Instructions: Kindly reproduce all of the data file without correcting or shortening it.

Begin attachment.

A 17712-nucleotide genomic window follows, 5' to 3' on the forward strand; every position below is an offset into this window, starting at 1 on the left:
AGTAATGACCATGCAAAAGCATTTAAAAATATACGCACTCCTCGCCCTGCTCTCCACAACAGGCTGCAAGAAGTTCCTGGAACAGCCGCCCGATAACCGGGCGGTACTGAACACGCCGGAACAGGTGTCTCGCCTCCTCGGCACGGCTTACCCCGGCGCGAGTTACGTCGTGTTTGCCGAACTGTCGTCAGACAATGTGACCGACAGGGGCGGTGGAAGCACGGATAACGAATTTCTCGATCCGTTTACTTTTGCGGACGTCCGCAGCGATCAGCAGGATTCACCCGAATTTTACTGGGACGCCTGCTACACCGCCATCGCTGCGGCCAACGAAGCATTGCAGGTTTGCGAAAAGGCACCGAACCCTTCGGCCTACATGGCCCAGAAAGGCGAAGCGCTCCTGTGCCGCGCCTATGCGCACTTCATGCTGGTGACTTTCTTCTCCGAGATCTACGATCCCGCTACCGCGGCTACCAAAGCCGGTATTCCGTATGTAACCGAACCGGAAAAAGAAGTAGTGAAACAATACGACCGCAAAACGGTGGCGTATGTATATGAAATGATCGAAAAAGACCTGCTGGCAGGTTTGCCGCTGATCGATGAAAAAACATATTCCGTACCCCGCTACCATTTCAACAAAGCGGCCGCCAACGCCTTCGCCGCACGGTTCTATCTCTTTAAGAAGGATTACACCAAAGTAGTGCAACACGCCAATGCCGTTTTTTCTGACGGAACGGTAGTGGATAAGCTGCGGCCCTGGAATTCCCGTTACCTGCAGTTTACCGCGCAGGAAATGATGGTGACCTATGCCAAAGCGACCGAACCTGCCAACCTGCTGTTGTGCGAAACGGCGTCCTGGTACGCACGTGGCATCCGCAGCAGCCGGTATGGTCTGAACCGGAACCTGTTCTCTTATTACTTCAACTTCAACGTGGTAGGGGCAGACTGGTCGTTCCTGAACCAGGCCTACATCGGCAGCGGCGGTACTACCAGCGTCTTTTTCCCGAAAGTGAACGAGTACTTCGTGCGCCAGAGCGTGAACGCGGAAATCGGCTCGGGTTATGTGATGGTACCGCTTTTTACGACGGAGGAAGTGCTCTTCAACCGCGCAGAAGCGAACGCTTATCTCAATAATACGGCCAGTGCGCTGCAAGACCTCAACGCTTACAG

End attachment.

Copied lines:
A 17712-nucleotide genomic window follows, 5' to 3' on the forward strand; every position below is an offset into this window, starting at 1 on the left:
AGTAATGACCATGCAAAAGCATTTAAAAATATACGCACTCCTCGCCCTGCTCTCCACAACAGGCTGCAAGAAGTTCCTGGAACAGCCGCCCGATAACCGGGCGGTACTGAACACGCCGGAACAGGTGTCTCGCCTCCTCGGCACGGCTTACCCCGGCGCGAGTTACGTCGTGTTTGCCGAACTGTCGTCAGACAATGTGACCGACAGGGGCGGTGGAAGCACGGATAACGAATTTCTCGATCCGTTTACTTTTGCGGACGTCCGCAGCGATCAGCAGGATTCACCCGAATTTTACTGGGACGCCTGCTACACCGCCATCGCTGCGGCCAACGAAGCATTGCAGGTTTGCGAAAAGGCACCGAACCCTTCGGCCTACATGGCCCAGAAAGGCGAAGCGCTCCTGTGCCGCGCCTATGCGCACTTCATGCTGGTGACTTTCTTCTCCGAGATCTACGATCCCGCTACCGCGGCTACCAAAGCCGGTATTCCGTATGTAACCGAACCGGAAAAAGAAGTAGTGAAACAATACGACCGCAAAACGGTGGCGTATGTATATGAAATGATCGAAAAAGACCTGCTGGCAGGTTTGCCGCTGATCGATGAAAAAACATATTCCGTACCCCGCTACCATTTCAACAAAGCGGCCGCCAACGCCTTCGCCGCACGGTTCTATCTCTTTAAGAAGGATTACACCAAAGTAGTGCAACACGCCAATGCCGTTTTTTCTGACGGAACGGTAGTGGATAAGCTGCGGCCCTGGAATTCCCGTTACCTGCAGTTTACCGCGCAGGAAATGATGGTGACCTATGCCAAAGCGACCGAACCTGCCAACCTGCTGTTGTGCGAAACGGCGTCCTGGTACGCACGTGGCATCCGCAGCAGCCGGTATGGTCTGAACCGGAACCTGTTCTCTTATTACTTCAACTTCAACGTGGTAGGGGCAGACTGGTCGTTCCTGAACCAGGCCTACATCGGCAGCGGCGGTACTACCAGCGTCTTTTTCCCGAAAGTGAACGAGTACTTCGTGCGCCAGAGCGTGAACGCGGAAATCGGCTCGGGTTATGTGATGGTACCGCTTTTTACGACGGAGGAAGTGCTCTTCAACCGCGCAGAAGCGAACGCTTATCTCAATAATACGGCCAGTGCGCTGCAAGACCTCAACGCTTACAG